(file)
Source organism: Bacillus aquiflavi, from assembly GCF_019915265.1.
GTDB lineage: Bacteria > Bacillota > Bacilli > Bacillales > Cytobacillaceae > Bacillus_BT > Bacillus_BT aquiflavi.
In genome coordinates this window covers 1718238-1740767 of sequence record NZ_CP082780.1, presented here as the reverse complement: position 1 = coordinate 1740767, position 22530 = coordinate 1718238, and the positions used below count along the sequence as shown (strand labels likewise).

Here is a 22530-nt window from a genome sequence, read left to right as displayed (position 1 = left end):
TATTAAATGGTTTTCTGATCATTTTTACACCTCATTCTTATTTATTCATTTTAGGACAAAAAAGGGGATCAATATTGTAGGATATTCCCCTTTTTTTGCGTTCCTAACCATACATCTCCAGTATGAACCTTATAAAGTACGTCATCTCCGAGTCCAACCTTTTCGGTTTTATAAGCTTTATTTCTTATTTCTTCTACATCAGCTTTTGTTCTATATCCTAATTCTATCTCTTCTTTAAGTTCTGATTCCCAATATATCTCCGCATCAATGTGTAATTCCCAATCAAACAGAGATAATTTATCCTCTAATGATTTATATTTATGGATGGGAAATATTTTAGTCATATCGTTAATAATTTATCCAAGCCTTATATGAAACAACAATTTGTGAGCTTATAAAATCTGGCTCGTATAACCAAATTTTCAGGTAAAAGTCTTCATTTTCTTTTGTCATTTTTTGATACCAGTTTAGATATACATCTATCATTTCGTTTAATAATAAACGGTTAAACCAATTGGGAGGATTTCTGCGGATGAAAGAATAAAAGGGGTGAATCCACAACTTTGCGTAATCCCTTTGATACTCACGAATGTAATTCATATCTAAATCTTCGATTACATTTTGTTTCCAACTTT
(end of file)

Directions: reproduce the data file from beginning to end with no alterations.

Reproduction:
Source organism: Bacillus aquiflavi, from assembly GCF_019915265.1.
GTDB lineage: Bacteria > Bacillota > Bacilli > Bacillales > Cytobacillaceae > Bacillus_BT > Bacillus_BT aquiflavi.
In genome coordinates this window covers 1718238-1740767 of sequence record NZ_CP082780.1, presented here as the reverse complement: position 1 = coordinate 1740767, position 22530 = coordinate 1718238, and the positions used below count along the sequence as shown (strand labels likewise).

Here is a 22530-nt window from a genome sequence, read left to right as displayed (position 1 = left end):
TATTAAATGGTTTTCTGATCATTTTTACACCTCATTCTTATTTATTCATTTTAGGACAAAAAAGGGGATCAATATTGTAGGATATTCCCCTTTTTTTGCGTTCCTAACCATACATCTCCAGTATGAACCTTATAAAGTACGTCATCTCCGAGTCCAACCTTTTCGGTTTTATAAGCTTTATTTCTTATTTCTTCTACATCAGCTTTTGTTCTATATCCTAATTCTATCTCTTCTTTAAGTTCTGATTCCCAATATATCTCCGCATCAATGTGTAATTCCCAATCAAACAGAGATAATTTATCCTCTAATGATTTATATTTATGGATGGGAAATATTTTAGTCATATCGTTAATAATTTATCCAAGCCTTATATGAAACAACAATTTGTGAGCTTATAAAATCTGGCTCGTATAACCAAATTTTCAGGTAAAAGTCTTCATTTTCTTTTGTCATTTTTTGATACCAGTTTAGATATACATCTATCATTTCGTTTAATAATAAACGGTTAAACCAATTGGGAGGATTTCTGCGGATGAAAGAATAAAAGGGGTGAATCCACAACTTTGCGTAATCCCTTTGATACTCACGAATGTAATTCATATCTAAATCTTCGATTACATTTTGTTTCCAACTTT